Thanks for the hard work Max has put into this project. I am very impressed by his knowledge and diligence.
I am intrigued by his introduction about MoveIt on the home page and just wonder whether there is a plan for integration of ROS and MoveIt into this project. It would make Dobot much more useful and make it easier to integrate other sensors and hardware. Thanks.
I am just starting to learn how ROS works. To my limited knowledge, I would assume the integration would be accomplished through serial communications with the arduino, i.e. publisher and subscriptor etc. I understand that ROS would replace some of the python code function. I am still trying to figure out where firmware hex code, driver code and your original python code stand in the whole scheme. Can you elaborate a little bit how this could be accomplished in your mind and what work would be needed. Hopefully some capable individuals among us in the community could chip in to get this accomplished. Thanks again.
Not quite. You'll need to create a ROS node that talks to DobotSdk. That ROS node will need to publish the pose to a topic (so that you could visualize it or just monitor raw data) and subscribe to a topic that you'll be sending new pose to follow (or a service to command through, wiki.ros.org/ROS/Concepts).
Arduino with open-dobot firmware on the board accepts custom commands that are described in DobotDriver. DobotSdk provides high-level functions hiding all the comms complexity behind. All you need to tell SDK to do is where to move the arm.
ROS itself has no idea how to talk to Arduino with open-dobot flashed nor how to talk to the stock firmware. ROS is modular system that requires a node to any specific hardware (you can think of it as a driver to ROS, much like a driver for piece of hardware to work in Windows or MacOS).
"Arduino with open-dobot firmware on the board accepts custom commands that are described in DobotDriver. DobotSdk provides high-level functions hiding all the comms complexity behind. All you need to tell SDK to do is where to move the arm."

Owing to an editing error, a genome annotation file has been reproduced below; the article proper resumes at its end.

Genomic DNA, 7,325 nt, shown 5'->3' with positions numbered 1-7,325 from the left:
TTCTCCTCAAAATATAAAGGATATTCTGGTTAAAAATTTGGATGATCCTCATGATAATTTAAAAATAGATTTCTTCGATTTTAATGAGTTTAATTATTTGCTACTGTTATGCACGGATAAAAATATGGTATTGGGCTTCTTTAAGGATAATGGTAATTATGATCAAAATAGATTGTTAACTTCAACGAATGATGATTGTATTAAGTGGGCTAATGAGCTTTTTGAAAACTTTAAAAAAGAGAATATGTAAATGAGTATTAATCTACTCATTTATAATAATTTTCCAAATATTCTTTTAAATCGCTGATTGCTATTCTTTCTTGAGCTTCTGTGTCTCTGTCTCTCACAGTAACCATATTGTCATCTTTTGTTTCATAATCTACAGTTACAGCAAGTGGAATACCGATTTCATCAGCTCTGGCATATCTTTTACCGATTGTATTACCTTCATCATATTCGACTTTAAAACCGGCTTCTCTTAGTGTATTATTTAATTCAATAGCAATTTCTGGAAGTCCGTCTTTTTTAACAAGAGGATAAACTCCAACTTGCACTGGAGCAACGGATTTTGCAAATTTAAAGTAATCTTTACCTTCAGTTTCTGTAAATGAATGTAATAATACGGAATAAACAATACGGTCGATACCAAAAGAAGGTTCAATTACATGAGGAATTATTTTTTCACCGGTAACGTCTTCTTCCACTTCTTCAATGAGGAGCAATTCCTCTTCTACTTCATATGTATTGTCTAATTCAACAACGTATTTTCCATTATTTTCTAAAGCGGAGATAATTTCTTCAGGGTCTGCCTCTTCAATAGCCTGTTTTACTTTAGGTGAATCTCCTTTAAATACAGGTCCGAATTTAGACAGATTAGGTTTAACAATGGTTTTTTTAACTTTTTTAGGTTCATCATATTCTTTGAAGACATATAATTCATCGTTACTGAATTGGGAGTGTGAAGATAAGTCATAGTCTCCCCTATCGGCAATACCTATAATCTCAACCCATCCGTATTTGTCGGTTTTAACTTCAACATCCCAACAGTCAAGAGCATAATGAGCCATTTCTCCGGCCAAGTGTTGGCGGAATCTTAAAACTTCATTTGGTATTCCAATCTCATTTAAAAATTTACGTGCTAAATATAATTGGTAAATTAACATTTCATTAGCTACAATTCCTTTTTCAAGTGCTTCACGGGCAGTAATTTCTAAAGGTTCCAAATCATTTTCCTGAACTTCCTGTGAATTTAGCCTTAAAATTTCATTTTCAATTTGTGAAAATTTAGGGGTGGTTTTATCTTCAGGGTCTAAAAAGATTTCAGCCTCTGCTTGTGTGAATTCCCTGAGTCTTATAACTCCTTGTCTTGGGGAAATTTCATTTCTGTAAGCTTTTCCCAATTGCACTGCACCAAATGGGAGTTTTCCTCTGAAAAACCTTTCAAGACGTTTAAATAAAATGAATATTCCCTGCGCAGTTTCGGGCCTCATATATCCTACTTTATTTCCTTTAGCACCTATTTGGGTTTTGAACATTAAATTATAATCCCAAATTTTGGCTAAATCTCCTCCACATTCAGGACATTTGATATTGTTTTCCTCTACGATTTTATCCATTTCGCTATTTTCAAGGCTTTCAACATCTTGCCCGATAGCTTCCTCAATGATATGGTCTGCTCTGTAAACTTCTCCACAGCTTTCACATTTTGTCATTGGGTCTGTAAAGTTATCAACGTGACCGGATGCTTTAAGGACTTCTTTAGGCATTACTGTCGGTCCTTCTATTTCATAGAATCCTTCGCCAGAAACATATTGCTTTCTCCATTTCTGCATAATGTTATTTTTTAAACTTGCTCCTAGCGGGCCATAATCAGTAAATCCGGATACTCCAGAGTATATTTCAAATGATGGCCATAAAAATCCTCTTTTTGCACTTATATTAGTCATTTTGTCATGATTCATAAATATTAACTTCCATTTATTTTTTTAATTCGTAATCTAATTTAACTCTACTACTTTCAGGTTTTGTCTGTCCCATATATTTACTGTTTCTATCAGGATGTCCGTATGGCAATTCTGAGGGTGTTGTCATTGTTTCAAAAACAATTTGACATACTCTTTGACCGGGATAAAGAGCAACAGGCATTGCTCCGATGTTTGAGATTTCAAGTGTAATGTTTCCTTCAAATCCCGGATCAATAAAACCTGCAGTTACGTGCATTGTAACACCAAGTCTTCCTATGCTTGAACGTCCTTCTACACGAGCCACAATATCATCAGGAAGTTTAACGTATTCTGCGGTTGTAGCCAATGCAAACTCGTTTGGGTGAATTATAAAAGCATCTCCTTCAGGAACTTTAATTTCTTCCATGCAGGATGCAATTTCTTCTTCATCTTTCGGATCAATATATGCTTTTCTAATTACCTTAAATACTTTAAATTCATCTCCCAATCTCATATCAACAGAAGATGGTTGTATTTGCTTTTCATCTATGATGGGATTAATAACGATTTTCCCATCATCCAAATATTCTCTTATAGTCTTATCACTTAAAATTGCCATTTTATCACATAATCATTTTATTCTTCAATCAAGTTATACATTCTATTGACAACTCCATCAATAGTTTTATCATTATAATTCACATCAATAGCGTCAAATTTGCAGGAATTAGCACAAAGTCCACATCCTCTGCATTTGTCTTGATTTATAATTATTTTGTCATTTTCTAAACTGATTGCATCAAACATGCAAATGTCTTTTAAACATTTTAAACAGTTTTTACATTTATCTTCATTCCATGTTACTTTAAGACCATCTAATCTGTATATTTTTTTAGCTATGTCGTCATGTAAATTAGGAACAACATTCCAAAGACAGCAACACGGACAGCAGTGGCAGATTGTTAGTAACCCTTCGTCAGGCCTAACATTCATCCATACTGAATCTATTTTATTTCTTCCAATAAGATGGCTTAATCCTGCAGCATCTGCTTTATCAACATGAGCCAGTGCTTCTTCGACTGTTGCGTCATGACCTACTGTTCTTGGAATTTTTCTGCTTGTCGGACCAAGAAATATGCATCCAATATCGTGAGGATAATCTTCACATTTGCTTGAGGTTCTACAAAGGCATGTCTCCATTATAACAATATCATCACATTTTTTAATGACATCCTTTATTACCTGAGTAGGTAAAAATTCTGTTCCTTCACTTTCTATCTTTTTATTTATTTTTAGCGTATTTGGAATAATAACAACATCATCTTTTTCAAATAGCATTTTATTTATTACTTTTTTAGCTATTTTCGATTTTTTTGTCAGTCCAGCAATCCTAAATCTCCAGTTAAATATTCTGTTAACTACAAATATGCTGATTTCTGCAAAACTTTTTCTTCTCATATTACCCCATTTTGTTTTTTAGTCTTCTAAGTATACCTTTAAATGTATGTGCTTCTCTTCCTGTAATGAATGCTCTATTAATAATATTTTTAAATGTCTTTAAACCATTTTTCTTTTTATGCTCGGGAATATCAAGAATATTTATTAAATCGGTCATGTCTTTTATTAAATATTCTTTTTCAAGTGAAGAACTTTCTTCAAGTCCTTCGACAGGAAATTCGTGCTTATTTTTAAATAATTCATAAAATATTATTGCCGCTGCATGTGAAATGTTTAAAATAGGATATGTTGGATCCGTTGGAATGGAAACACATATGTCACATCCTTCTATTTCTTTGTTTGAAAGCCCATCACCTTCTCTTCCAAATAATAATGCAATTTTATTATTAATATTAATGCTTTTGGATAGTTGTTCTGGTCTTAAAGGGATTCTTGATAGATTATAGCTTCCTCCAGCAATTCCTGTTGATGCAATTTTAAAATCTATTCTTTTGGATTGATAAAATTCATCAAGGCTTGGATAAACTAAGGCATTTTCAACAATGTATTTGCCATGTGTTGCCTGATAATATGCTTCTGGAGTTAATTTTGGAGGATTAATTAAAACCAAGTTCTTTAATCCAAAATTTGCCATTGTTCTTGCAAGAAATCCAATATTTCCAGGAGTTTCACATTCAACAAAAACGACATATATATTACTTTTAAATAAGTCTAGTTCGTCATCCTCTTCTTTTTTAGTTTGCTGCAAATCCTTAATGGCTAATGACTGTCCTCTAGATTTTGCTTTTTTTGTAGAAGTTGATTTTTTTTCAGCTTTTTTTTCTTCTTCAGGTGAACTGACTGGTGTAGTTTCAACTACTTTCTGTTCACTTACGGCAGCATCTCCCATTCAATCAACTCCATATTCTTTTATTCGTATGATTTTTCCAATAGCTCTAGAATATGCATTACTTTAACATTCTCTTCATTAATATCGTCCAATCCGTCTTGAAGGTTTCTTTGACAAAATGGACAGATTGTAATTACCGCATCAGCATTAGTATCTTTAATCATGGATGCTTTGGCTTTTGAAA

I assume the commands are in the form of serial command according to DobotDriver coming from the ROS node. DobotSdk interpret the command to form a pose. In turn, Arduino board sends back serial communication about the pose to ROS node. ROS gives next command through the node, repeat the above cycle. Am I understand this correctly?
From top to bottom: 1. ROS node calls SDK functions to move the arm (by passing desired pose) and to retrieve current pose 2. SDK translates the desired pose into a series of low-level commands (by splitting the path into 20ms segments taking into account desired acceleration/deceleration) and passes them to DobotDriver 3. DobotDriver passes low-level commands to Arduino
Great. That made it very clear to me from where to begin.
I welcome others to join the efforts to make this project a reality. The ultimate goal is to make this arduino control system a modular system so you can modify the type of motors used and arm design in the SDK (this topic should belong to another thread), then plug the system to ROS and explore the immense possibilities ROS can bring in.
.urdf file in ROS to describe the 'arm' with the appropriate joints and links. joint_state_publisher node robot_state_publisher node Arduino ROS node to subscribe to the joint_states topic serial_node in the ROSserial python package
Topics would be preferred as you don't need a response from SDK as long you publish current pose.
The approach on the video is not the best, I guess it's just a simple try to get something working. There are plenty of resources on ROS. If you want to make it right you'll have to go through wiki.ros.org/urdf/Tutorials which has TF as prerequisite. Have a look at github.com/uArm-Developer/UArmForROS which has all the bits and pieces to start. uarm_python.py is effectively replaced by DobotSDK and adapted accordingly. The interface is primitive but that's a good start to get closer to MoveIt.
If your goal is to just send coordinates where to move to without any fancy trajectory planning (i.e. if there are no obstacles to avoid when moving from current location to destination) then you don't need ROS at all. I'm not mentioning the "unreachable pose" problem as the arm has only 3 joints and limits that are quite simple to compute for which MoveIt is an overkill.